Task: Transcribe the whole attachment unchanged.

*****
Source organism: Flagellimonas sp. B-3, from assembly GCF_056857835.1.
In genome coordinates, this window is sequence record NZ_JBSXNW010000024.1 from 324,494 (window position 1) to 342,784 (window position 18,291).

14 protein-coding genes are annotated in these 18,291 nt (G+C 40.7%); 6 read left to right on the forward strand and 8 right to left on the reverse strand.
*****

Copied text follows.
Source organism: Flagellimonas sp. B-3, from assembly GCF_056857835.1.
In genome coordinates, this window is sequence record NZ_JBSXNW010000024.1 from 324,494 (window position 1) to 342,784 (window position 18,291).

14 protein-coding genes are annotated in these 18,291 nt (G+C 40.7%); 6 read left to right on the forward strand and 8 right to left on the reverse strand.